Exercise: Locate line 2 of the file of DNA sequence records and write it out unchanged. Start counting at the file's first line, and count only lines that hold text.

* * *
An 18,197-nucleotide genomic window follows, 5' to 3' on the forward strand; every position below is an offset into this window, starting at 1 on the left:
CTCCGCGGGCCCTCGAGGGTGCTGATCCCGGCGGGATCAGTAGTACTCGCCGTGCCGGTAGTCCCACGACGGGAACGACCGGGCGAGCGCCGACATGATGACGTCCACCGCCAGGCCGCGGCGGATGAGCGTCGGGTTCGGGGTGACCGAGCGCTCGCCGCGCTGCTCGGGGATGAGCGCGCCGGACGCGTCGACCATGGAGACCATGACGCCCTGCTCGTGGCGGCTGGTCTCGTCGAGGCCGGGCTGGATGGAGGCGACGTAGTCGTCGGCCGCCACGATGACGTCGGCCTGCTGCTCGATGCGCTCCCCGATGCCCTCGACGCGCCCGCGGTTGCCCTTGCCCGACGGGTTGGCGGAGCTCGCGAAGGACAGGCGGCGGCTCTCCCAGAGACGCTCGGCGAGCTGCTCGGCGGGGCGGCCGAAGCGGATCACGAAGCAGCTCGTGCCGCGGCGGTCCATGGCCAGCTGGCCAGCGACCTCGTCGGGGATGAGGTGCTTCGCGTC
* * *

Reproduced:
CTCCGCGGGCCCTCGAGGGTGCTGATCCCGGCGGGATCAGTAGTACTCGCCGTGCCGGTAGTCCCACGACGGGAACGACCGGGCGAGCGCCGACATGATGACGTCCACCGCCAGGCCGCGGCGGATGAGCGTCGGGTTCGGGGTGACCGAGCGCTCGCCGCGCTGCTCGGGGATGAGCGCGCCGGACGCGTCGACCATGGAGACCATGACGCCCTGCTCGTGGCGGCTGGTCTCGTCGAGGCCGGGCTGGATGGAGGCGACGTAGTCGTCGGCCGCCACGATGACGTCGGCCTGCTGCTCGATGCGCTCCCCGATGCCCTCGACGCGCCCGCGGTTGCCCTTGCCCGACGGGTTGGCGGAGCTCGCGAAGGACAGGCGGCGGCTCTCCCAGAGACGCTCGGCGAGCTGCTCGGCGGGGCGGCCGAAGCGGATCACGAAGCAGCTCGTGCCGCGGCGGTCCATGGCCAGCTGGCCAGCGACCTCGTCGGGGATGAGGTGCTTCGCGTC